The wheels are turning on Didi Chuxing’s first major expansion in Latin America after the Chinese ride-hailing firm announced moves into Chile and Colombia to double its presence in the region.
Didi said it rolled into Valparaiso, Chile’s third largest metropolis, and Colombian capital city Bogota this week. The company plans to expand beyond those cities over time, and, in terms of services, it said that it will add dedicated licensed taxis in Colombia this year.
Anchored in China, where it is the country’s dominant ride-hailing service, Didi began to place focus on international expansion last year and Latin America is a key part of its global ambitions.
In the region, Didi currently operates in Brazil — where it acquired local player 99 for $1 billion — and Mexico, but recent reports have linked it with more countries in Latin America. In February, Reuters reported that the company was hiring for operational staff in Chile, Peru and Colombia. Other reports have put its total headcount in Latin America at over 1,000 staff, that’s a clear indication of its intent for the region.
In a statement, Mi Yang — who leads Didi’s operations in Central and South America — called Chile and Colombia “two important centers of growth and innovation in the region.”
Outside of Latin America and its homeland, Didi is present in Taiwan, Japan and Australia, where it has other global connection through its investment deals. The company owns a significant stake in Southeast Asia-based Grab — it doubled down with a $2 billion investment alongside SoftBank in 2017 — as well as Bolt (formerly known as Taxify) across Europe and Africa, Ola in India and Lyft in the U.S.
Didi also has relations with Uber as a mutual investment was part of the deal that saw it acquire the Uber China business in 2016, and it invested in Middle East-based Careem, which is being acquired by Uber.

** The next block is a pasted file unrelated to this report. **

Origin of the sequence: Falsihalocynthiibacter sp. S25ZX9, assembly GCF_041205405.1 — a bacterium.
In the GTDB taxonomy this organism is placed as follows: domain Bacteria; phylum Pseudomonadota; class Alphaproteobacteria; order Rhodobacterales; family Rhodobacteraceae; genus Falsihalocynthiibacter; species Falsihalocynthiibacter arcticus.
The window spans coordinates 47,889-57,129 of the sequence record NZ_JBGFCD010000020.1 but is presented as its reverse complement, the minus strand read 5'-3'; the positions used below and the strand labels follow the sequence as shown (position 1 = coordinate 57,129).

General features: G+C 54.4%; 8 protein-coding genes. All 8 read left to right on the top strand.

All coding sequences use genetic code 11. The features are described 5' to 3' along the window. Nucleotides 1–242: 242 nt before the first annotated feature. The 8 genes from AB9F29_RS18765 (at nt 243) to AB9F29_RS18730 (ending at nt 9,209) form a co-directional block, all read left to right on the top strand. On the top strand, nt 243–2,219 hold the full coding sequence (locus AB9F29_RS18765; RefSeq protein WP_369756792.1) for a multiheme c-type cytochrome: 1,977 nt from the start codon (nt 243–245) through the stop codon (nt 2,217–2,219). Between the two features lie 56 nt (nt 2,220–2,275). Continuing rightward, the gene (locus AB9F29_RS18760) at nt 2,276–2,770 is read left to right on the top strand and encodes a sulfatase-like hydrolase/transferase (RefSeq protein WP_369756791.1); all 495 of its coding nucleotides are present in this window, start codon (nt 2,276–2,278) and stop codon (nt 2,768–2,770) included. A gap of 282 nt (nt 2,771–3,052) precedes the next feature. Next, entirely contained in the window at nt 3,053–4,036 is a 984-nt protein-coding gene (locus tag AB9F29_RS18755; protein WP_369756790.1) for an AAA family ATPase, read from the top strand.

That’s a pretty complicated web of relationships and, with Didi’s global expansion, it often pits the Chinese company against its investments. In Australia, for example, Didi is up against Uber, Bolt AND Ola.
In Latin America, Uber is again a competitor and others the field include local players Cabify, Easy Taxi and Beat from Greece — companies that Didi hasn’t backed.
On offer is a market with vast growth potential. Latin America is the world’s second-fastest-growing mobile market. In a region of approximately 640 million people, there are more than 200 million smartphone users and, by 2020, predictions say that 63% of Latin America’s population will have access to the mobile Internet.
Didi’s globetrotting comes at a challenging time for its domestic business, where it is still reeling from the murder of two passengers last year.
As TechCrunch reported last month, Didi is revamping its security systems to put an increased focus on passenger security in the wake of those tragic deaths. That’s come at significant cost and it is said to have pushed back plans to take the company. Uber and Lyft have, of course, completed IPO this year, but Didi’s own timeline for doing so is unclear.
More generally, Didi is far from the first Chinese company to head to Latin America with ambitions of dizzying growth. Earlier this decade, Baidu made a major push to own the nascent web and search business in Brazil — which culminated in an acquisition — while Tencent has backed fintech unicorn Nubank and it is trying sniff out other potential giants-in-waiting as the region’s ecosystem matures.